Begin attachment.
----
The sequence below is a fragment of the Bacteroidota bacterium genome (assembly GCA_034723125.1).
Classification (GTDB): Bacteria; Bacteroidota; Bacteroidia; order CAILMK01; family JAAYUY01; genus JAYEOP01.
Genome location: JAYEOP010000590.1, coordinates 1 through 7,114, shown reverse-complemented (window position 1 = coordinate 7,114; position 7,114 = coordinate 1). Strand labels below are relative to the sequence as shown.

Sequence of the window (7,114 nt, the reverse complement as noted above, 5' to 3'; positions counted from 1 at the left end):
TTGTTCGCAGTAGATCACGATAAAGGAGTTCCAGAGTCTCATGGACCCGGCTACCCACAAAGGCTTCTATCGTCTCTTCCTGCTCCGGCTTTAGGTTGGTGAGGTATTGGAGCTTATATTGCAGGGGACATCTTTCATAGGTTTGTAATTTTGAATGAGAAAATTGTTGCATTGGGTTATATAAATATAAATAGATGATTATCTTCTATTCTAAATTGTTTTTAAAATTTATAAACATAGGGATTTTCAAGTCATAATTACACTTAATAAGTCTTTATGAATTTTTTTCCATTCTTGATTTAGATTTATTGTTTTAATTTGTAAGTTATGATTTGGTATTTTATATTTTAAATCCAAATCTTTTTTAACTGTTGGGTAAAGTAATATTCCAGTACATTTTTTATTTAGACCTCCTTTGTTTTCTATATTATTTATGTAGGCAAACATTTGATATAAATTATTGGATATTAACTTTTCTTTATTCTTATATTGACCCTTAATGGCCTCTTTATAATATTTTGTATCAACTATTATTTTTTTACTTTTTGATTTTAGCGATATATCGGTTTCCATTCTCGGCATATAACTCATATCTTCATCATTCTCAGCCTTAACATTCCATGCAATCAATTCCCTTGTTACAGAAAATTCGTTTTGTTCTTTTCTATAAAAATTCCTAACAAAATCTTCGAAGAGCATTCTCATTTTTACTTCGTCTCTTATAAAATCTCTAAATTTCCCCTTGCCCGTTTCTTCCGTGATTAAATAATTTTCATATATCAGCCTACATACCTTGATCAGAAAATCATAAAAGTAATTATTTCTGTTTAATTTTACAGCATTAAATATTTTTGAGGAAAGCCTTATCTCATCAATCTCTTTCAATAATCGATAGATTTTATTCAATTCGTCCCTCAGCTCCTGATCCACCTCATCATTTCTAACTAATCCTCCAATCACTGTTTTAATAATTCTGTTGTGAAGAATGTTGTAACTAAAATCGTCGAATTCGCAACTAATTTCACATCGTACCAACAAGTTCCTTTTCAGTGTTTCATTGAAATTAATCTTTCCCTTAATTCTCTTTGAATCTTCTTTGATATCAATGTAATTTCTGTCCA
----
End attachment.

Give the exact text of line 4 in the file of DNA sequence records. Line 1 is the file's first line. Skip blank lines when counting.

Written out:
Sequence of the window (7,114 nt, the reverse complement as noted above, 5' to 3'; positions counted from 1 at the left end):